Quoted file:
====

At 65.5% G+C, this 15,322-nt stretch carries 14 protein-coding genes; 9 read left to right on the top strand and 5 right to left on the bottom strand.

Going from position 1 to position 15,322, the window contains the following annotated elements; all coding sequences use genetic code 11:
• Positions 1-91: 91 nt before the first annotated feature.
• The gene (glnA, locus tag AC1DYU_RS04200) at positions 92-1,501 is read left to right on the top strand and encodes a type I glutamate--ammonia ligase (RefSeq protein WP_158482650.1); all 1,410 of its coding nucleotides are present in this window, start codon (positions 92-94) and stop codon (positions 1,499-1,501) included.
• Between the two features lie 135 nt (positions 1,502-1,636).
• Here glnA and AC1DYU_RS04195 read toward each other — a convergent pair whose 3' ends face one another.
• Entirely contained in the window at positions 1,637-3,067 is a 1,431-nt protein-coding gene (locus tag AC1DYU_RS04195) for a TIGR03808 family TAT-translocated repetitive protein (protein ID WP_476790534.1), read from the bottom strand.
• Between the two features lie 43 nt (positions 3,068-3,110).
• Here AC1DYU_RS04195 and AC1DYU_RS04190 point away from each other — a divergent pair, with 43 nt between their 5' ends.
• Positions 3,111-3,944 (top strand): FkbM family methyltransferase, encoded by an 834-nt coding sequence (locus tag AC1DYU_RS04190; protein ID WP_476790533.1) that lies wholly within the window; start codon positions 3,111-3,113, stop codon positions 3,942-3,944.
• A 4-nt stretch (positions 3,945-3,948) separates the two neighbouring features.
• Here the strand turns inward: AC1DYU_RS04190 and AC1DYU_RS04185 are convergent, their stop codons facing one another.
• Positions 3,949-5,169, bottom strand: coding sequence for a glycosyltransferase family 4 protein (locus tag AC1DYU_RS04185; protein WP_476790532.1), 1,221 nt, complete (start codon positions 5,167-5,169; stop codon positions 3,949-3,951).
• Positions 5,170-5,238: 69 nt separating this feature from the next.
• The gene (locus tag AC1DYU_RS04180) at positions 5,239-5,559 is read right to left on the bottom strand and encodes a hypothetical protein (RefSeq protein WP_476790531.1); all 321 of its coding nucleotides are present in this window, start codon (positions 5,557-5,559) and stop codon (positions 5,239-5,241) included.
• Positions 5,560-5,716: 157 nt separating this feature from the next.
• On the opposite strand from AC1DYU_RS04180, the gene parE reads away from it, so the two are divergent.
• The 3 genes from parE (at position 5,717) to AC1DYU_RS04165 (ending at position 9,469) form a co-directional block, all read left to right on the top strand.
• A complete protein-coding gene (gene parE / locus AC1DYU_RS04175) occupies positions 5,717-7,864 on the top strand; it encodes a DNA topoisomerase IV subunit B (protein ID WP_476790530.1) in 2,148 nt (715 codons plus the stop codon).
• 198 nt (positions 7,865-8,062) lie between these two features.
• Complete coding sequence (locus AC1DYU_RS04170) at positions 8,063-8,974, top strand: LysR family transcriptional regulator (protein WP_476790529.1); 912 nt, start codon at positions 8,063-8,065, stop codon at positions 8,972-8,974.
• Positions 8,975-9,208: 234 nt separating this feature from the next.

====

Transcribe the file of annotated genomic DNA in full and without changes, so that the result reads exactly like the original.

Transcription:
At 65.5% G+C, this 15,322-nt stretch carries 14 protein-coding genes; 9 read left to right on the top strand and 5 right to left on the bottom strand.

Going from position 1 to position 15,322, the window contains the following annotated elements; all coding sequences use genetic code 11:
• Positions 1-91: 91 nt before the first annotated feature.
• The gene (glnA, locus tag AC1DYU_RS04200) at positions 92-1,501 is read left to right on the top strand and encodes a type I glutamate--ammonia ligase (RefSeq protein WP_158482650.1); all 1,410 of its coding nucleotides are present in this window, start codon (positions 92-94) and stop codon (positions 1,499-1,501) included.
• Between the two features lie 135 nt (positions 1,502-1,636).
• Here glnA and AC1DYU_RS04195 read toward each other — a convergent pair whose 3' ends face one another.
• Entirely contained in the window at positions 1,637-3,067 is a 1,431-nt protein-coding gene (locus tag AC1DYU_RS04195) for a TIGR03808 family TAT-translocated repetitive protein (protein ID WP_476790534.1), read from the bottom strand.
• Between the two features lie 43 nt (positions 3,068-3,110).
• Here AC1DYU_RS04195 and AC1DYU_RS04190 point away from each other — a divergent pair, with 43 nt between their 5' ends.
• Positions 3,111-3,944 (top strand): FkbM family methyltransferase, encoded by an 834-nt coding sequence (locus tag AC1DYU_RS04190; protein ID WP_476790533.1) that lies wholly within the window; start codon positions 3,111-3,113, stop codon positions 3,942-3,944.
• A 4-nt stretch (positions 3,945-3,948) separates the two neighbouring features.
• Here the strand turns inward: AC1DYU_RS04190 and AC1DYU_RS04185 are convergent, their stop codons facing one another.
• Positions 3,949-5,169, bottom strand: coding sequence for a glycosyltransferase family 4 protein (locus tag AC1DYU_RS04185; protein WP_476790532.1), 1,221 nt, complete (start codon positions 5,167-5,169; stop codon positions 3,949-3,951).
• Positions 5,170-5,238: 69 nt separating this feature from the next.
• The gene (locus tag AC1DYU_RS04180) at positions 5,239-5,559 is read right to left on the bottom strand and encodes a hypothetical protein (RefSeq protein WP_476790531.1); all 321 of its coding nucleotides are present in this window, start codon (positions 5,557-5,559) and stop codon (positions 5,239-5,241) included.
• Positions 5,560-5,716: 157 nt separating this feature from the next.
• On the opposite strand from AC1DYU_RS04180, the gene parE reads away from it, so the two are divergent.
• The 3 genes from parE (at position 5,717) to AC1DYU_RS04165 (ending at position 9,469) form a co-directional block, all read left to right on the top strand.
• A complete protein-coding gene (gene parE / locus AC1DYU_RS04175) occupies positions 5,717-7,864 on the top strand; it encodes a DNA topoisomerase IV subunit B (protein ID WP_476790530.1) in 2,148 nt (715 codons plus the stop codon).
• 198 nt (positions 7,865-8,062) lie between these two features.
• Complete coding sequence (locus AC1DYU_RS04170) at positions 8,063-8,974, top strand: LysR family transcriptional regulator (protein WP_476790529.1); 912 nt, start codon at positions 8,063-8,065, stop codon at positions 8,972-8,974.
• Positions 8,975-9,208: 234 nt separating this feature from the next.